The 2021 Georgia State of Science Survey was created to gain an accurate understanding of the needs and priorities of the science and technology communities. This survey was conducted between late 2020-early 2021 and advertised to members of the Georgia Science and Technology (S&T) community. There is no formal definition of this community, and respondents are self-identified via employment or study in science, technology, engineering, math, or healthcare.
79 respondents from 29 Georgia counties indicated that overall, they were dissatisfied with how expert advice and evidence is used in forming Georgia policy, as well as with the level of cooperation between policymakers and the scientific community.
One fifth said Georgia has done well in voting (note: this survey was conducted before the passage of GA voting legislation in early 2021) and employment.
Three fourths said Georgia could use improvement in healthcare access and science and one half noted that Georgia could do better in the environment, voting, civil rights, and criminal justice. The most pressing issue was K-12 STEM curriculum, infrastructure and resources for research parks, university/business partnerships, and tech transfers, and R&D funding.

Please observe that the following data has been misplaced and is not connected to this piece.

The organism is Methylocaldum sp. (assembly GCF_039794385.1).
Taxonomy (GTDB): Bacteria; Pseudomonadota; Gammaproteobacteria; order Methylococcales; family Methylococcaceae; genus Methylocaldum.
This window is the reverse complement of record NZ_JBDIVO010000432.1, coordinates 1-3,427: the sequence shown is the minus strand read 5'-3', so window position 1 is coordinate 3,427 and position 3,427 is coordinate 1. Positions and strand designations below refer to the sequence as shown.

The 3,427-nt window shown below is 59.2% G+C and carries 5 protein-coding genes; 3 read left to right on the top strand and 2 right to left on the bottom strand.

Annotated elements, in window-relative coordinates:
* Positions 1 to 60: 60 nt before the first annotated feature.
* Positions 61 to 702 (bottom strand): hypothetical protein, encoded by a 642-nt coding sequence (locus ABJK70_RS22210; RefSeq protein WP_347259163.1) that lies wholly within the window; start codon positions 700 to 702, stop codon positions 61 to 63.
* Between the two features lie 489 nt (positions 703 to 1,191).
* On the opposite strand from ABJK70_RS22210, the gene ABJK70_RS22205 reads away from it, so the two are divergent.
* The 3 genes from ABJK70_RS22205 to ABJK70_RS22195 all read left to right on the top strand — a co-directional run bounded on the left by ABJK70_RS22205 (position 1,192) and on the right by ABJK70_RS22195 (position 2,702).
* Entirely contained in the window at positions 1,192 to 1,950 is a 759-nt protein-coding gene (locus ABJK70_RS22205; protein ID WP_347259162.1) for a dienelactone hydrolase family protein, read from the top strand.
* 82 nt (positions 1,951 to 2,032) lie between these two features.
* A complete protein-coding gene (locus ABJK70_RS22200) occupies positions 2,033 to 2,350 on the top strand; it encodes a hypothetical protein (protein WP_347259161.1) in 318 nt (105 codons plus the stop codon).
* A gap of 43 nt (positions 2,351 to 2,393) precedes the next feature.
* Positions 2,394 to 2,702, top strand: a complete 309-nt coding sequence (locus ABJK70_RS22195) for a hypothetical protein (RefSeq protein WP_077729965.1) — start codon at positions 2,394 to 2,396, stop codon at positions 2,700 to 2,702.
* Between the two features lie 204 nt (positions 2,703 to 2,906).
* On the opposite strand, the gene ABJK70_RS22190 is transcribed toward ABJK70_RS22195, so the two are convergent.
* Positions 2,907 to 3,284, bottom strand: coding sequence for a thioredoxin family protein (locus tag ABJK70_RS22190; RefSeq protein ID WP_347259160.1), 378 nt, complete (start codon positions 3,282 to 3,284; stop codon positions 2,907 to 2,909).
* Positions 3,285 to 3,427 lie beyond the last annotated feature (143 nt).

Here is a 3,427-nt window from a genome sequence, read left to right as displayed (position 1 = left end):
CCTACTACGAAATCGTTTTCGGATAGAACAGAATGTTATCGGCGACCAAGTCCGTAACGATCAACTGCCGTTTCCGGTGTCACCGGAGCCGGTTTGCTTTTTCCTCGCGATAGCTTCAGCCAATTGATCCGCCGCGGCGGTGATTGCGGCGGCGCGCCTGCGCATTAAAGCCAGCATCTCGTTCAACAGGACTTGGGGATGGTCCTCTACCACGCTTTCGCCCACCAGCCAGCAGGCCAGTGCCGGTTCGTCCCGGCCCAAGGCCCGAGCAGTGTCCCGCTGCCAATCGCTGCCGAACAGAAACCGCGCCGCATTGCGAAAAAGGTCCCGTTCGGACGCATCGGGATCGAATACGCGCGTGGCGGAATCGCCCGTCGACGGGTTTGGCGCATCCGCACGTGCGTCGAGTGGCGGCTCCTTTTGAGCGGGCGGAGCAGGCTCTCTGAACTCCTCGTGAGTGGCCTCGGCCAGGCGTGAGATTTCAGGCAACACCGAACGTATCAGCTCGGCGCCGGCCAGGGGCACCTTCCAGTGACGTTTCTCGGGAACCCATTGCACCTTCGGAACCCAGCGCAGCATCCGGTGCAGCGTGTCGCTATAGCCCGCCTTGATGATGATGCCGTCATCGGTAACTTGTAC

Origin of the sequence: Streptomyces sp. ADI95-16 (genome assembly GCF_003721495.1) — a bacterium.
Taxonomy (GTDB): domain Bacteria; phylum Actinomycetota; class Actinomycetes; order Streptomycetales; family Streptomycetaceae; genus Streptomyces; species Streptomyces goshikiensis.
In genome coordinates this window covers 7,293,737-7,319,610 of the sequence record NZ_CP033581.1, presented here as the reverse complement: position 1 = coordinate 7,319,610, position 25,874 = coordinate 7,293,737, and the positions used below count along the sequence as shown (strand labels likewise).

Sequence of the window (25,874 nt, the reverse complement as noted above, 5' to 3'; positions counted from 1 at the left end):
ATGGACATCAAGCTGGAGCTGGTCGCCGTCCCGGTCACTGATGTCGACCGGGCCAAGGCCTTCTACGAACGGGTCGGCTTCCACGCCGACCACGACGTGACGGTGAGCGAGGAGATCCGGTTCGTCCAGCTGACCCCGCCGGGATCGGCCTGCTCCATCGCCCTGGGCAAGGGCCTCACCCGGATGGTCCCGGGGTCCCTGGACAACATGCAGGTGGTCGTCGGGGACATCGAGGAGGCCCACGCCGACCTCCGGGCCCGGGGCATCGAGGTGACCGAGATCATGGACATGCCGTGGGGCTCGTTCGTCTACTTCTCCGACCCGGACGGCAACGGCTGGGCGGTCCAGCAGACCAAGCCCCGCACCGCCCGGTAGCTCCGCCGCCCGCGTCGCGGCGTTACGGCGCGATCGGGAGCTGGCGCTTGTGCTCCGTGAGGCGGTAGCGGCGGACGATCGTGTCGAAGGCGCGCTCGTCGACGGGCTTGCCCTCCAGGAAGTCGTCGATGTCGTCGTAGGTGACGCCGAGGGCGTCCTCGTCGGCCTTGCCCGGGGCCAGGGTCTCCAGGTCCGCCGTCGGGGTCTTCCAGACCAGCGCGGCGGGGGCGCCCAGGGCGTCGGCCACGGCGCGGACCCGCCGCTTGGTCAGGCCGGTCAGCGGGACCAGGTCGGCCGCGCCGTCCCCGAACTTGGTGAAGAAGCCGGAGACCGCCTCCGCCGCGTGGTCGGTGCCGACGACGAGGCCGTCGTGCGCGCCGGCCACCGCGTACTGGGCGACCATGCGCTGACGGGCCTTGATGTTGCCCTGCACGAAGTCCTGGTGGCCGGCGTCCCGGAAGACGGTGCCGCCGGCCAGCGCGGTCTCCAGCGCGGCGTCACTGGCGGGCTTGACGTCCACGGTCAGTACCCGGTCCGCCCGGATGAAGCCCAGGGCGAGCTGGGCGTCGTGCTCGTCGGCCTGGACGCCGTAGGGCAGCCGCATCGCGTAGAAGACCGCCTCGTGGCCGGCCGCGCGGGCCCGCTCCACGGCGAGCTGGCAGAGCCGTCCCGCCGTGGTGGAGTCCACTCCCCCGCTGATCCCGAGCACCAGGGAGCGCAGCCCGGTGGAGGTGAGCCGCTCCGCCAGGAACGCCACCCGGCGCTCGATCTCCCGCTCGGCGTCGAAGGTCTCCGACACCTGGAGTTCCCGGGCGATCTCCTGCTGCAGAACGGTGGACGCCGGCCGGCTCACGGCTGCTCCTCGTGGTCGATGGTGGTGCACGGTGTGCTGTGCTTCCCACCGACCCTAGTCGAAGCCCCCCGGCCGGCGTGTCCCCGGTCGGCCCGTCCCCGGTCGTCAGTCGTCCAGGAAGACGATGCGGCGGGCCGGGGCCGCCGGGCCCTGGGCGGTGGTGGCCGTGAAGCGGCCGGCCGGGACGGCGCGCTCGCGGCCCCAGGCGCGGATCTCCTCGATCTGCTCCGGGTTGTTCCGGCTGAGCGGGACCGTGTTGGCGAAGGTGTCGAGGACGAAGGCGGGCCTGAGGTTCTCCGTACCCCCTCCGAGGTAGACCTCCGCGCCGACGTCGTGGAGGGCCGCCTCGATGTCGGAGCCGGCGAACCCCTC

Over 50% of respondents had considered moving out of Georgia due to a lack of science tradition and culture, discrimination, and discomfort with Georgia science policy. Positive changes including social acceptance of minority groups and demonstrated changes in Georgia social policy would entice them to stay.
Respondents believed that Georgia’s public university system, growth opportunities, and parks and green spaces were relative strengths of the state.
Taken together, this survey indicates the desire for greater cooperation between scientists and policy makers. Respondents want to see improvements in K-12 education and healthcare access, but, more importantly, they want to make Georgia comfortable for all Georgians so that everyone can access growth opportunities.
The respondents included 79 members of the Georgia S&T community. The demographics of the respondents reflected the racial breakdown of STEM fields, but did not reflect the gender breakdown, skewing heavily female.